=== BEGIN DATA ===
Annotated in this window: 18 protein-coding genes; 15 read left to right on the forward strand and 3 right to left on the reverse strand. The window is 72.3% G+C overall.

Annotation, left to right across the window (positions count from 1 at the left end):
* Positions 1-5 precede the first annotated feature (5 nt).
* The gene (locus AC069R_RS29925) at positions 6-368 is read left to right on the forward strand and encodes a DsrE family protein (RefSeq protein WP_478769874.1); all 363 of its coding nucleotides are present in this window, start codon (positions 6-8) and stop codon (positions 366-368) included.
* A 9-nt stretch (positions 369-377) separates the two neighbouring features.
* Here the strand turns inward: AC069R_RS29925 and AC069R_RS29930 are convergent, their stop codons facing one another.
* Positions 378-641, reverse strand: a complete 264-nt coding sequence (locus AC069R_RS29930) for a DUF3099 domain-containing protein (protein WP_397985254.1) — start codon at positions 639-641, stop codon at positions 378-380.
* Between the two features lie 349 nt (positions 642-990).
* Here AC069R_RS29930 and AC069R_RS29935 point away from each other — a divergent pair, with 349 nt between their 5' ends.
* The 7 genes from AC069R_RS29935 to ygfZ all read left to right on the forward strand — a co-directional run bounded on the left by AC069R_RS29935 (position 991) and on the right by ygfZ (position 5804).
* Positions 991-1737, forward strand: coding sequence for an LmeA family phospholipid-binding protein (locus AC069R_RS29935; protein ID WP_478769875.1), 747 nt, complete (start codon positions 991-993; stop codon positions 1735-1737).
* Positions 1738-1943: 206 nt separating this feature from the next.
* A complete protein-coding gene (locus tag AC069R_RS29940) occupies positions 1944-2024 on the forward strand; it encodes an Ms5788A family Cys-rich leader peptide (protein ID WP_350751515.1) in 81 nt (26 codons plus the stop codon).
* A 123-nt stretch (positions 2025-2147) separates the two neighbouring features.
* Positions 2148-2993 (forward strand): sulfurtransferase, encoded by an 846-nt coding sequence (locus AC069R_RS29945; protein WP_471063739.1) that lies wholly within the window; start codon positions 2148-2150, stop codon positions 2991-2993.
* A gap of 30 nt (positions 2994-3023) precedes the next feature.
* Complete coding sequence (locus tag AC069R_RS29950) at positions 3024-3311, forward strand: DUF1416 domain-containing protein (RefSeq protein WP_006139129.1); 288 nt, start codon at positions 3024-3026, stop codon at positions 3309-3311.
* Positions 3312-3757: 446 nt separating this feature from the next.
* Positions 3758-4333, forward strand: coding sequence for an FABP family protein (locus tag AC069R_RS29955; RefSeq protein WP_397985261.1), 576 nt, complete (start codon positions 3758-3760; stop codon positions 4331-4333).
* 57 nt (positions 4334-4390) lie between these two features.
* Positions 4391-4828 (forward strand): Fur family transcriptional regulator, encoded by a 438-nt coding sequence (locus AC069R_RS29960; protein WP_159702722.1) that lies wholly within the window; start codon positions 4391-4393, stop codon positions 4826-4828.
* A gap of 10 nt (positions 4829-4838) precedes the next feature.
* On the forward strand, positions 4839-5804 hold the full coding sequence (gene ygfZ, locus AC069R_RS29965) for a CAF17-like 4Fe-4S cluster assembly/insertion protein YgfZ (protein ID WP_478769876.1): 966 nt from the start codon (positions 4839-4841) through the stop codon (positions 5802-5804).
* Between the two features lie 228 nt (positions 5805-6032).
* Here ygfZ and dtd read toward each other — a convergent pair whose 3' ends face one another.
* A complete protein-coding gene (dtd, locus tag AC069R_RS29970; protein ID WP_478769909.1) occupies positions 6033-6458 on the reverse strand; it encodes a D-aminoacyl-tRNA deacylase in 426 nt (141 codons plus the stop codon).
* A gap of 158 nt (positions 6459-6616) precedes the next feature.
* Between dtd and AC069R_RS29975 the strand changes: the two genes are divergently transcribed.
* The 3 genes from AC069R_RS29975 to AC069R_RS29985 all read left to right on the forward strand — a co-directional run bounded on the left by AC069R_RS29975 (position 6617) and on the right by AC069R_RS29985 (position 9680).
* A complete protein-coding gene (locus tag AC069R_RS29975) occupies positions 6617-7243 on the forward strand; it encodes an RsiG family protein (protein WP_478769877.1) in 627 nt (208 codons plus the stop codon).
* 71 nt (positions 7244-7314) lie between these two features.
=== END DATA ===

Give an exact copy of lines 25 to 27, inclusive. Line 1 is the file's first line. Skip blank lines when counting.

* Here ygfZ and dtd read toward each other — a convergent pair whose 3' ends face one another.
* A complete protein-coding gene (dtd, locus tag AC069R_RS29970; protein ID WP_478769909.1) occupies positions 6033-6458 on the reverse strand; it encodes a D-aminoacyl-tRNA deacylase in 426 nt (141 codons plus the stop codon).
* A gap of 158 nt (positions 6459-6616) precedes the next feature.